Interview: Toby Jones, The Secret Agent

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Programme Name: The Secret Agent - TX: n/a - Episode: n/a (No. n/a) - Picture Shows:  Verloc (Toby Jones) - (C) World Productions - Photographer: Des Willie

(C) World Productions – Photographer: Des Willie

Toby Jones is one of my favourite actors. He’s brilliant in everything he appears in (genuinely so), and he stars in the weekend’s The Secret Agent as Mr Verloc, in the BBC’s three-part adaptation of Joseph Conrad’s Victorian-set spy novel. Unknown to his loyal wife, Winnie (Vicky McClure), Verloc is also paid by the Russian embassy to spy on an anarchist cell. Furious at Britain’s refusal to confront the anarchist threat sweeping across Europe, Verloc’s Russian handler gives him a mission: Orchestrate a bombing that will be blamed on the anarchists and provoke a crackdown from the British. Verloc must source a bomb, but hide his actions from Winnie and Chief Inspector Heat (Stephen Graham) of Scotland Yard’s Special Crimes Division. Unable to persuade his anarchist comrades to help, Verloc sets his sights on Winnie’s younger brother Stevie as his accomplice… We managed to get hold of an interview with Toby, which you can read after the jump.

The Killing Times: Had you read The Secret Agent?
Toby Jones: I remember reading it at school as part of some set text. But actually, like a lot of those books, you read them but later realise, “I can’t remember any of this!” It’s kind of extraordinary. I always go on the feel and ambience of a story rather than the plot. That’s how I remember stories – characters don’t stick in my head at first.

TKT: How would you describe the atmosphere?
TJ: Charles [director] was very clear and said ‘we don’t want it to feel like a period drama’ and I think what he meant is that he wanted it to honour the novel – for the characters to be enmeshed in this hellish matrix where they’re all dependent on each other and they’re all compromised. Everyone is tarnished by this political situation. Charles was very clear that he wanted to honour that darkness. There’s not much light-heartedness in the story which is what I really liked about it.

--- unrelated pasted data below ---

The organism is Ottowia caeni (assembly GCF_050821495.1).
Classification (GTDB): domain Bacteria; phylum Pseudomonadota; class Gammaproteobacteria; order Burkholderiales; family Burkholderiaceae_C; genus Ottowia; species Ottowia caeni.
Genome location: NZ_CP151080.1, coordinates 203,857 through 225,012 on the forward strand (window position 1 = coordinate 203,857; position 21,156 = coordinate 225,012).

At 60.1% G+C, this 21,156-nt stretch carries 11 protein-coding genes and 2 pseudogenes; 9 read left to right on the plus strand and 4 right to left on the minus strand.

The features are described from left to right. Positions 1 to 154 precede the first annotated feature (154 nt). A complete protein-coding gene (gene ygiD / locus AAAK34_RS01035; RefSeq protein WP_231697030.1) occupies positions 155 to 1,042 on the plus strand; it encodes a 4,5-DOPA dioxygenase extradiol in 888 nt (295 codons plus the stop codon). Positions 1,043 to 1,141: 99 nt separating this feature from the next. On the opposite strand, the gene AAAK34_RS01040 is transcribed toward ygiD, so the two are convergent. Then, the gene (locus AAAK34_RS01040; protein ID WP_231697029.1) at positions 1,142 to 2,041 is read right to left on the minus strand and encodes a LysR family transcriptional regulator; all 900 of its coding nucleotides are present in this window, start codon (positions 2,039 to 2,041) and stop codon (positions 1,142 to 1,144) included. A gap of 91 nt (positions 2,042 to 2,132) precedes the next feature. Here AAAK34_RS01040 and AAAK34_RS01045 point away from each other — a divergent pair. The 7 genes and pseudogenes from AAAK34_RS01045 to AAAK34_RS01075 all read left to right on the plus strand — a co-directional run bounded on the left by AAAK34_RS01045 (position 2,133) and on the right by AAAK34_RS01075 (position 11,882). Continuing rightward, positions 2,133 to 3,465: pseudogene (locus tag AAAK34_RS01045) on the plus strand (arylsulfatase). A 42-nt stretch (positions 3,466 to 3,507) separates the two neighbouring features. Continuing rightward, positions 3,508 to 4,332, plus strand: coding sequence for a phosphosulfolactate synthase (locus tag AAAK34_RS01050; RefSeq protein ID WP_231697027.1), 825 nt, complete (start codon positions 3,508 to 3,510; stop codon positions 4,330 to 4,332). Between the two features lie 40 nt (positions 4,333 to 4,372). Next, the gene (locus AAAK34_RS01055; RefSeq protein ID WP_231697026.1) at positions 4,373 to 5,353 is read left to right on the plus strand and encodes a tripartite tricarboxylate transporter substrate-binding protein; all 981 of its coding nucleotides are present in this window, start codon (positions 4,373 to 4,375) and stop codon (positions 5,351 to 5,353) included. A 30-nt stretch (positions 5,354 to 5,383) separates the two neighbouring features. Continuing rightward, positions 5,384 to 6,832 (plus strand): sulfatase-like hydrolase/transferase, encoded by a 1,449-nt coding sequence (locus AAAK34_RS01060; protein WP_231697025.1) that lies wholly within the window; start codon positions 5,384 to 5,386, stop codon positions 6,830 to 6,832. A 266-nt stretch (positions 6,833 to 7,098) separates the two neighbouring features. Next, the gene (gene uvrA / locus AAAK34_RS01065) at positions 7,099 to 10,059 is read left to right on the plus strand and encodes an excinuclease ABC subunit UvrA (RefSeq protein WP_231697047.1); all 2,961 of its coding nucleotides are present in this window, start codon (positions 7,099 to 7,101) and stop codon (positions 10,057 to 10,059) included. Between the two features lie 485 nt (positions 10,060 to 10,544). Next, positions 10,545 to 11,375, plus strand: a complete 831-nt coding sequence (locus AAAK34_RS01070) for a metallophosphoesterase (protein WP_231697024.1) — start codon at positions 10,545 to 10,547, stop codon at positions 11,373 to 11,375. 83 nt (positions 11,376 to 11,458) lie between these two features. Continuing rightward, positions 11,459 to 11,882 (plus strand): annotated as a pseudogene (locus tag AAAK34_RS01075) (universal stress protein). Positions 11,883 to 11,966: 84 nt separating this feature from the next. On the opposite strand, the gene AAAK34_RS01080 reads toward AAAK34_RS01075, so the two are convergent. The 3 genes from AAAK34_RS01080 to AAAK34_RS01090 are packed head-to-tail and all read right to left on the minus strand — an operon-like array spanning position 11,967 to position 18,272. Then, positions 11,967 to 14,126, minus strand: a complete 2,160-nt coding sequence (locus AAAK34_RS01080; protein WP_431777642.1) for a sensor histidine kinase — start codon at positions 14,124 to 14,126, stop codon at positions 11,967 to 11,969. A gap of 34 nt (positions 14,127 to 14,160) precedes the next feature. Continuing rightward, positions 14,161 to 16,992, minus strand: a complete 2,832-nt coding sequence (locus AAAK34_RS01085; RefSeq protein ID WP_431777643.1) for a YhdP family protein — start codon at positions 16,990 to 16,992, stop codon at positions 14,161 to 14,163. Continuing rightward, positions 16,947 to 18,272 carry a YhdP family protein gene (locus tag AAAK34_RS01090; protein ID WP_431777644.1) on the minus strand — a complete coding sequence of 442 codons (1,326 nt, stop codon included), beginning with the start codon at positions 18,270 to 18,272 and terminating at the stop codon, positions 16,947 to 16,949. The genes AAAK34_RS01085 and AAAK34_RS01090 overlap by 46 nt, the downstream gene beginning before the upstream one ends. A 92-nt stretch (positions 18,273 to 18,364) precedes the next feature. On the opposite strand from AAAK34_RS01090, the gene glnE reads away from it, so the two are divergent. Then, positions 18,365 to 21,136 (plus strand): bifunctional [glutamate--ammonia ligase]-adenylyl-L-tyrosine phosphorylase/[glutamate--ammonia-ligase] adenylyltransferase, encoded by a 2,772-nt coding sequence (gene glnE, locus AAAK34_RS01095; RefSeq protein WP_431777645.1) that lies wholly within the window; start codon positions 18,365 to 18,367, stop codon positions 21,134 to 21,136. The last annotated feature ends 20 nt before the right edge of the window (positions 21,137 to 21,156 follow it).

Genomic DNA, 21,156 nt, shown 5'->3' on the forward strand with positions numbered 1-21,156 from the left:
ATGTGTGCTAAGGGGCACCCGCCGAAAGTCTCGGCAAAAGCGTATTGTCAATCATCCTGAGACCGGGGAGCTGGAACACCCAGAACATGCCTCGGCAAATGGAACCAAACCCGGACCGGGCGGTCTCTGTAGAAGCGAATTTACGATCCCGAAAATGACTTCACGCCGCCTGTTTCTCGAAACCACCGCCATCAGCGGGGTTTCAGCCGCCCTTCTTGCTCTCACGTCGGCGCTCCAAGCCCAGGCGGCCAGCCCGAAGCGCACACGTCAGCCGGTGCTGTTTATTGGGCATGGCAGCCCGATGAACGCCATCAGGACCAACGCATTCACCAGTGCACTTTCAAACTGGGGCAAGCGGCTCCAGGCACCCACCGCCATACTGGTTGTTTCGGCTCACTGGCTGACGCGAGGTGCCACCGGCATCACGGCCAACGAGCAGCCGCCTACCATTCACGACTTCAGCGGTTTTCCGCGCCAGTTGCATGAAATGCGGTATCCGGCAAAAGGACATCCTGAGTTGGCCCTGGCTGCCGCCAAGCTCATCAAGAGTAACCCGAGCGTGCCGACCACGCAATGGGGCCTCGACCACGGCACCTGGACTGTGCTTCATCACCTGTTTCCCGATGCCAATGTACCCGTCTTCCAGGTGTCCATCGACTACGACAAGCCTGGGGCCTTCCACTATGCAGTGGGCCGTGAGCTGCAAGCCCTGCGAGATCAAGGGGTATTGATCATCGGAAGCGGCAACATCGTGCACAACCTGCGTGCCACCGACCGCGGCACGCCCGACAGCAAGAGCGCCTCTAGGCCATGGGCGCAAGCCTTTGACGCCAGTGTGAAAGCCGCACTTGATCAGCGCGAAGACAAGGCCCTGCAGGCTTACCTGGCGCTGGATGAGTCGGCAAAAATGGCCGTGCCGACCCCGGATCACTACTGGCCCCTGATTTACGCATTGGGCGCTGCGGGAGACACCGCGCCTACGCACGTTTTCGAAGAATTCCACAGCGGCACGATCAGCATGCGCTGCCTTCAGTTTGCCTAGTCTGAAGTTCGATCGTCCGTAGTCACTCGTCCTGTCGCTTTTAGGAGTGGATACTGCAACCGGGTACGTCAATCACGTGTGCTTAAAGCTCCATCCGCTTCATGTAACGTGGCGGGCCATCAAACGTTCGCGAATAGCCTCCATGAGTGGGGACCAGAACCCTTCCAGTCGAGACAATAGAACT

TKT: What challenges did you find with this role?
TJ: This is true of any character; really, I am always trying to find characters who, if they seem really stupid, I’m always trying to find the space where they’re totally the opposite. This guy [Verloc] seems so morally reprehensible, I will try and find where he is a victim, to try and find his vulnerability, to try and show that it’s not evil, it’s just that he doesn’t have moral facilities. That I find very fascinating. There’s a climactic scene where it’s such a shocking thing that he tries to do, tries to square some behaviour, I read it and wondered how on earth I’m going to act this, a fifteen page scene and within it I come in completely contrite and by the end, you’re blaming the other person for what you did. That huge reversal, that’s just so much fun as an actor to try and find the journey where someone can be so deluded that they can believe that is possible.

TKT: How is the drama relevant to today?
TJ: I couldn’t believe it. When I read the book, it seemed extraordinary to me that little cells of foreign nationals were meeting in private in London, free to roam around the city, with limited haphazard knowledge of bomb-making. Some of them are motivated purely by the possibility and potential of just creating chaos. Not even tied to any religious or political ideal other than anarchy. This seemed incredibly relevant. It makes you think about behavioral cycles in society. How much and what kind of control the Government and the police can put on them. That’s dealt with by Conrad – how to infiltrate that group, how to have double-agents, triple agents, how everything gets besmirched, nothing is clear. You see it in TV and film at the moment with the spy genre return – people are aware that all is not what it seems and that is the way it has to be while we have an enemy within, apparently.

TKT: Verloc talks about ‘the simple life’, do you think he really wants that?
TJ: At that point I don’t think he means it as straight away he says, “I think we got away with it…”He’s lying then. It isn’t the only time in the three parts he does say – I want to get away. We all say ‘I want to get away’, it’s something we all say, but we’re so embroiled in our lives it’s very rare that even the people who physically get away don’t ‘get away’. They’re sort of ties to their former lives and I think he [Verloc] knows that.

TKT: Tell us about the rest of the cast…
TJ: I’d worked with Stephen [Graham] on Tinker Tailor but Vicky I had never worked with and I had just seen her in This is England. Weirdly I was making a film earlier this year with Cillian Murphy and Cillian said “I’ve just watched the whole of ‘This is England’” and I thought that sounds like a good idea as I had never got around to watching it and I knew I was going to be working with Vicky so I thought, I’ll watch them all. It was one of the worst things I could possibly have done! It’s so intimidating because Stephen and Vicky are so good and I knew I was going to be working extensively with them. George Costigan and Tom Goodman-Hill, too. The cast is incredible. Ian Hart, to me, when I started out as an actor, he had just played John Lennon, is the kind of actor I’ve always wanted to be.

The Secret Agent: Sunday 17th July, 9pm, BBC1

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